Amidst all the privacy controversies plaguing Apple and apps like Path these days, one application aimed to identify which apps were gaining access to personal information. Bitdefender’s Clueful made it painfully easy for consumers to get a quick overview of which of their apps were sharing details with developers. The application also had a built-in tool to let consumers search for apps to find out if they were invading privacy before installing them on their phone.
Sadly, Apple’s yanked Clueful from the App Store. From the sounds of it, Apple’s taking a moment to “study” the application before either pulling it permanently or letting it back onto the App Store.
While we’re only sitting in the nosebleed section during this match, it’s painfully obvious what’s going on here: Clueful makes iOS look less secure than it may actually be, so Apple’s yanking the application.
Clueful gave customers the ability to see information like which apps were tracking usage patterns, which could read your address book, display ads, or track your location, and that looks plenty bad to the average consumer.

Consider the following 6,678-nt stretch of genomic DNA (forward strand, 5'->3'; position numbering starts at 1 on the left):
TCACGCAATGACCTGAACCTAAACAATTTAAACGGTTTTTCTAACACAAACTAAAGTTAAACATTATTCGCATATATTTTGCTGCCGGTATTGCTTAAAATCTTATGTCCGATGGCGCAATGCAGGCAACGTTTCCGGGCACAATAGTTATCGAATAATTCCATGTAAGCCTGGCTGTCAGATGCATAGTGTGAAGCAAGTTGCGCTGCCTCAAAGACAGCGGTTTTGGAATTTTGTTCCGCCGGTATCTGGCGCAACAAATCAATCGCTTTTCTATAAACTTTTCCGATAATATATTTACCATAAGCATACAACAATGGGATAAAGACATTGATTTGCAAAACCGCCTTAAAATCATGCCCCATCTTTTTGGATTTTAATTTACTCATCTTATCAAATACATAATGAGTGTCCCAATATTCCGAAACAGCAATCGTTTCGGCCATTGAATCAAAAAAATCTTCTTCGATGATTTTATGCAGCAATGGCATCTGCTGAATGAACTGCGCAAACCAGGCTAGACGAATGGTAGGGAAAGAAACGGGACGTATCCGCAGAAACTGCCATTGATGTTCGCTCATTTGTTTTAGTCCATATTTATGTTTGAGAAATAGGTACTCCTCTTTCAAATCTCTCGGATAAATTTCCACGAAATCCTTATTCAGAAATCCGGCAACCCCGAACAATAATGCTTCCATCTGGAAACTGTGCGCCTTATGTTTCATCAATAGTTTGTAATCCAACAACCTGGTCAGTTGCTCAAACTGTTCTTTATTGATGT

Apple has made it clear that they’re taking steps to rectify some of these problems in iOS 6, but right now, in iOS 5, plenty of applications act less than appropriately with my information.
Bitdefender, the company behind Clueful, has found that 42.5 percent of apps do not encrypt users’ personal data, and another 41.6 percent of applications track a user’s locations unbeknownst to the user. That’s pretty shameful.